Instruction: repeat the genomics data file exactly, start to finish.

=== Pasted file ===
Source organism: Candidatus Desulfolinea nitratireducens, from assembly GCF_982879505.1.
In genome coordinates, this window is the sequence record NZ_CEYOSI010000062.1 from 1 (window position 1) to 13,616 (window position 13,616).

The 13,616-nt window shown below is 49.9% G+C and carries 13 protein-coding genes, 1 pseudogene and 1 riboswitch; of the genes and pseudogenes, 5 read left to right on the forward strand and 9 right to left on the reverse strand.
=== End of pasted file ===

Source organism: Candidatus Desulfolinea nitratireducens, from assembly GCF_982879505.1.
In genome coordinates, this window is the sequence record NZ_CEYOSI010000062.1 from 1 (window position 1) to 13,616 (window position 13,616).

The 13,616-nt window shown below is 49.9% G+C and carries 13 protein-coding genes, 1 pseudogene and 1 riboswitch; of the genes and pseudogenes, 5 read left to right on the forward strand and 9 right to left on the reverse strand.